He would rather fight than settle. That appears to be the situation Fabrice Tourre has cast himself in, despite the eagerness of his employees to settle fraud charges against them. Mr. Tourre has the distinction of being the only individual named in the Securities and Exchange Commission lawsuit against Goldman Sachs. The SEC said New York-based prime broker and Mr. Tourre didn’t disclose to investors the role played by hedge fund Paulson & Co. in devising and betting against the securities.
A lawyer for the Securities and Exchange Commission said that the two sides have had only “preliminary” discussions about a settlement. Tourre is charged with misleading investors in a collateralized debt obligation allegedly structured and marketed on behalf of hedge fund Paulson & Co. Goldman settled similar charges last month for $550 million without admitting any wrongdoing but acknowledging “mistakes” in the CDO’s marketing material.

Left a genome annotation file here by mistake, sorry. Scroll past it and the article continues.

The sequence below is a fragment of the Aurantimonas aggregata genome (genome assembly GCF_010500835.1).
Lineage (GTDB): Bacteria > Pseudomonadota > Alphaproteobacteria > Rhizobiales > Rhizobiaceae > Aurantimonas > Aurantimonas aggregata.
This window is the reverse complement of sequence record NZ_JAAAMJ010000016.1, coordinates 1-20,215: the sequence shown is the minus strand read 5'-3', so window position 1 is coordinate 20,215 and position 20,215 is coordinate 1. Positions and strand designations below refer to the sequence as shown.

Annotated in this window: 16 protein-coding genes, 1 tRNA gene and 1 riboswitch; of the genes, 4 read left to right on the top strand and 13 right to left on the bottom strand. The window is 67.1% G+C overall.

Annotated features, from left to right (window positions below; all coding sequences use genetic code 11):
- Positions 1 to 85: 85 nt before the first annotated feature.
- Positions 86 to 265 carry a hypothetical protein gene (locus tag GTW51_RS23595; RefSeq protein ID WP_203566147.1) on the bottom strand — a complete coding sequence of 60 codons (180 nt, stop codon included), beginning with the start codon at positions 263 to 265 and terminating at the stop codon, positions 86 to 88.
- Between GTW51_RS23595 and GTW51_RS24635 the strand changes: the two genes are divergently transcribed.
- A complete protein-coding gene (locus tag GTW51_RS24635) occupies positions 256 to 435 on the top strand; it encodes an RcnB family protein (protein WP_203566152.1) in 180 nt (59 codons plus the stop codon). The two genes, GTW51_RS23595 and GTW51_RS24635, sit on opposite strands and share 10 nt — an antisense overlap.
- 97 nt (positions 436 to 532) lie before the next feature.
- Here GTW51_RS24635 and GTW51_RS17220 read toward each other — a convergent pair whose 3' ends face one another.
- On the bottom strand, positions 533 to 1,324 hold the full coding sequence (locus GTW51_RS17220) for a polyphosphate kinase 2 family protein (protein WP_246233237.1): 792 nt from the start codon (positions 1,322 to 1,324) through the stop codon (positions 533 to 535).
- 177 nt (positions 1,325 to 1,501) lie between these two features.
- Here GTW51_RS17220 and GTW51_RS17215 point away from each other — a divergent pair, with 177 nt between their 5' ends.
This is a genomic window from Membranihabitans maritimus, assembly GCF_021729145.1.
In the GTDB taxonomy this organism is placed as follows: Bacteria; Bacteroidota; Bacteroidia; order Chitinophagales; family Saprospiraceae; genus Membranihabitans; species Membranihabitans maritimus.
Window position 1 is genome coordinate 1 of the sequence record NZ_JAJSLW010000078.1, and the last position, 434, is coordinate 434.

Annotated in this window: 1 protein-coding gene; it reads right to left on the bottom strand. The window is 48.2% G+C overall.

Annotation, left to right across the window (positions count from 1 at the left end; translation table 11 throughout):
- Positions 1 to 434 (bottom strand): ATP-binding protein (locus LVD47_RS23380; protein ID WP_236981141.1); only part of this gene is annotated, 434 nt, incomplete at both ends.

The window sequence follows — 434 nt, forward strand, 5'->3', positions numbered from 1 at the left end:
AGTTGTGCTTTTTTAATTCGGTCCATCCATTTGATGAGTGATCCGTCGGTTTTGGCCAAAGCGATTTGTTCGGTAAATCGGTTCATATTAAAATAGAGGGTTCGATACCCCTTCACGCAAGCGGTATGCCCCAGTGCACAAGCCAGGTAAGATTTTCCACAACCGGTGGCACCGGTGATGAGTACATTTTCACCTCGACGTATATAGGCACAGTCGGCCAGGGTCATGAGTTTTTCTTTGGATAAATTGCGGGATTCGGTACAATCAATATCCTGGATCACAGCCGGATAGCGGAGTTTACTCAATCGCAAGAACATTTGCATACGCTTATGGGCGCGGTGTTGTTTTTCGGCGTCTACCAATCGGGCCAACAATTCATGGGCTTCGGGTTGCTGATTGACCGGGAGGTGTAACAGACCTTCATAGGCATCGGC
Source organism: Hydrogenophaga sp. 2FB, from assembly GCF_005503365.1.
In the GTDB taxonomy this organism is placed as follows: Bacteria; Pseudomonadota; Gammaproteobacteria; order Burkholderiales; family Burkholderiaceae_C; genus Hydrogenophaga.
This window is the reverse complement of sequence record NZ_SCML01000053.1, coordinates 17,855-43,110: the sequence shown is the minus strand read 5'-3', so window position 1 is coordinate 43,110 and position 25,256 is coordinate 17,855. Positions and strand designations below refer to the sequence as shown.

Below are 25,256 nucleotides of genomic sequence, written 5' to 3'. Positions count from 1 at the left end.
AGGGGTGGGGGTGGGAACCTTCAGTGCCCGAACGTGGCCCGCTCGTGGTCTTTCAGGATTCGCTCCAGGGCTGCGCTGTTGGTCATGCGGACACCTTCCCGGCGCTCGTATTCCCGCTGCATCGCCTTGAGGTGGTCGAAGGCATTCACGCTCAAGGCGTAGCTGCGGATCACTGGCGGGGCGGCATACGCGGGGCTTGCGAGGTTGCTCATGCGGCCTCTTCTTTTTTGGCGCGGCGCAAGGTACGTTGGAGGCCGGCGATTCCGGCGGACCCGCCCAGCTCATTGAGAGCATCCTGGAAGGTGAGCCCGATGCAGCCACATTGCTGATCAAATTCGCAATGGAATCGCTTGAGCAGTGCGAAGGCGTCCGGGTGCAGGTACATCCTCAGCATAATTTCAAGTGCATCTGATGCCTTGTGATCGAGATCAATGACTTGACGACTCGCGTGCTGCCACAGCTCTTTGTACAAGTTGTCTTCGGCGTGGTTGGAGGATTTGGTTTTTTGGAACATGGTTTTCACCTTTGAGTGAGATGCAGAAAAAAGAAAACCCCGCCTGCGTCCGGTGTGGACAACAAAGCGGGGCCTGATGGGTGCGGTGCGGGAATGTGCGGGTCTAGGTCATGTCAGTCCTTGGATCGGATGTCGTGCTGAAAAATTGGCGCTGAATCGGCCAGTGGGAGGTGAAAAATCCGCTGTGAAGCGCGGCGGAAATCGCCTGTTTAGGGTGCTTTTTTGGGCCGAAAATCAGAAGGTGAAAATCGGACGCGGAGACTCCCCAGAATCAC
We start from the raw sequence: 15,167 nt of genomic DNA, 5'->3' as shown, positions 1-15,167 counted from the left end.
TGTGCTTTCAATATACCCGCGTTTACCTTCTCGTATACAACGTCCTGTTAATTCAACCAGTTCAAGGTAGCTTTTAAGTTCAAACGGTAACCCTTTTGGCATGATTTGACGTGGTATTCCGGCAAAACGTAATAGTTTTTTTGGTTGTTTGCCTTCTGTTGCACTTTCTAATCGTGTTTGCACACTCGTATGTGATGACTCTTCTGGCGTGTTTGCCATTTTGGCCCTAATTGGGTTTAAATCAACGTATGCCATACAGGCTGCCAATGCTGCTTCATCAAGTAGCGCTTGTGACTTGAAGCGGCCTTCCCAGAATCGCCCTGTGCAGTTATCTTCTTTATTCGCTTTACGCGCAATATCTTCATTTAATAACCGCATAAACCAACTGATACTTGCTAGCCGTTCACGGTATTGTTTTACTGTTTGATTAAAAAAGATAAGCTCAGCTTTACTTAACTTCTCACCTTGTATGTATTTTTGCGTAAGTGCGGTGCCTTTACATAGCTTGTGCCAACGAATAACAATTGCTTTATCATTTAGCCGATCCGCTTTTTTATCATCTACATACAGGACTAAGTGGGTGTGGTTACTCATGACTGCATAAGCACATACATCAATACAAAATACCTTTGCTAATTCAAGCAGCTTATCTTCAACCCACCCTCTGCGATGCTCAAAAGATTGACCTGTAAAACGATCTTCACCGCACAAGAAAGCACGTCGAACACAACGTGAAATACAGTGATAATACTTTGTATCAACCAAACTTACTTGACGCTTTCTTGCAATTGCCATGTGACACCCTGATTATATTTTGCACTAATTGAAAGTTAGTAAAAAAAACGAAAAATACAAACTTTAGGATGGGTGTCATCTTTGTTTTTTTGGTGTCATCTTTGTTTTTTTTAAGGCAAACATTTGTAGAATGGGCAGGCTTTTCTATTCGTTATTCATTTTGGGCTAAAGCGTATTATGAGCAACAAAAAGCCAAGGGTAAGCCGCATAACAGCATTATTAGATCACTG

According to the original SEC complaint, Goldman created and sold collateralized debt obligations linked to subprime mortgages in early 2007, as the U.S. housing market faltered, without disclosing that Paulson helped pick the underlying securities and bet against the vehicles. A CDO is a structured security backed by an asset, in this case mostly mortgage-backed bonds. CDOs are sold in a series of different tranches, each with its own unique risk characteristics. The 2008 market crises was in part blamed on credit rating agencies improperly evaluating the risks of CDOs and other asset-backed securities, which tended to exacerbate risk to market participants.
Tourre, a vice president at Goldman, is currently on leave from the firm. He was the point man on the controversial CDO, and counted Paulson among his clients.
“I would characterize us as having very preliminary discussions a while back and that’s all,” Lorin Reisner, the SEC lawyer, said today.
The SEC said it was ready to turn over nearly one million documents in the case to Tourre’s lawyers, who said they would need nine months to review them. The SEC plans to depose 25 people in the case; Tourre’s side as many as 50.